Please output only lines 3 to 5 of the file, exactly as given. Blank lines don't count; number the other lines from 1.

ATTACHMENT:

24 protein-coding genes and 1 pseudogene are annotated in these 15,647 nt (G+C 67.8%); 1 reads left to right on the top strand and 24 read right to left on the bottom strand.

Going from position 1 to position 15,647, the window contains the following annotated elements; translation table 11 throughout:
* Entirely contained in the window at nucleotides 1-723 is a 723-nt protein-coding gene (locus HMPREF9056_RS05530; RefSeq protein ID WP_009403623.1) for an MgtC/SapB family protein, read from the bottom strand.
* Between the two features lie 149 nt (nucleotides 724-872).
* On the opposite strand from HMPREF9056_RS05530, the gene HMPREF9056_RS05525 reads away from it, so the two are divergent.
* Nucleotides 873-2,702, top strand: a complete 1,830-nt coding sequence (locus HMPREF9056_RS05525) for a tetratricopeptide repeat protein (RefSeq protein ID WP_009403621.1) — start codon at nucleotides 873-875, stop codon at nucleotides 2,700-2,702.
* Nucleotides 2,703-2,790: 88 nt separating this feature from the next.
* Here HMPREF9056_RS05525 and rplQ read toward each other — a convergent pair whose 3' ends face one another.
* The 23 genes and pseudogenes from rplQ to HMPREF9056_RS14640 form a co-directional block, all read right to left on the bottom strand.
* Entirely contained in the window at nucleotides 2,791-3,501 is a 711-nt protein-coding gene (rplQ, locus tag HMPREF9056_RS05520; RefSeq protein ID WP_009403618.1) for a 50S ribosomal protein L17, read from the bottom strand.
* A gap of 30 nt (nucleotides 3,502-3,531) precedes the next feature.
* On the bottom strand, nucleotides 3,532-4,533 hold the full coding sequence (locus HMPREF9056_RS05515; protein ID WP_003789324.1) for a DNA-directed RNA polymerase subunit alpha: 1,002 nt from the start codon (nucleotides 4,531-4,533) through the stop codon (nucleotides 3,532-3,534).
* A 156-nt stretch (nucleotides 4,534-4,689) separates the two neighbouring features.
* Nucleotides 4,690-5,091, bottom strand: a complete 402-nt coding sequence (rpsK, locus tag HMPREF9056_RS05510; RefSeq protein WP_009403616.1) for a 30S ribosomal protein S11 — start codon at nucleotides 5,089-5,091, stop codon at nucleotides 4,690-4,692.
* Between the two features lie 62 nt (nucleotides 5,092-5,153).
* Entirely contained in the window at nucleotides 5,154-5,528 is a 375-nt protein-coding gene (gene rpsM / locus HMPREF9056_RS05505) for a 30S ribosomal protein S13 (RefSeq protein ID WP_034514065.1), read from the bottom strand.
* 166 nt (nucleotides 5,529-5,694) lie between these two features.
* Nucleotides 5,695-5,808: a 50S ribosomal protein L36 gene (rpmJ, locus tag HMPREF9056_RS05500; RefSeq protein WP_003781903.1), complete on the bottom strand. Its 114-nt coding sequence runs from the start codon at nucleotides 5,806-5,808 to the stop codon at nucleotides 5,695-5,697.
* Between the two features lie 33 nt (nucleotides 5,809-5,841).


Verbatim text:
* Entirely contained in the window at nucleotides 1-723 is a 723-nt protein-coding gene (locus HMPREF9056_RS05530; RefSeq protein ID WP_009403623.1) for an MgtC/SapB family protein, read from the bottom strand.
* Between the two features lie 149 nt (nucleotides 724-872).
* On the opposite strand from HMPREF9056_RS05530, the gene HMPREF9056_RS05525 reads away from it, so the two are divergent.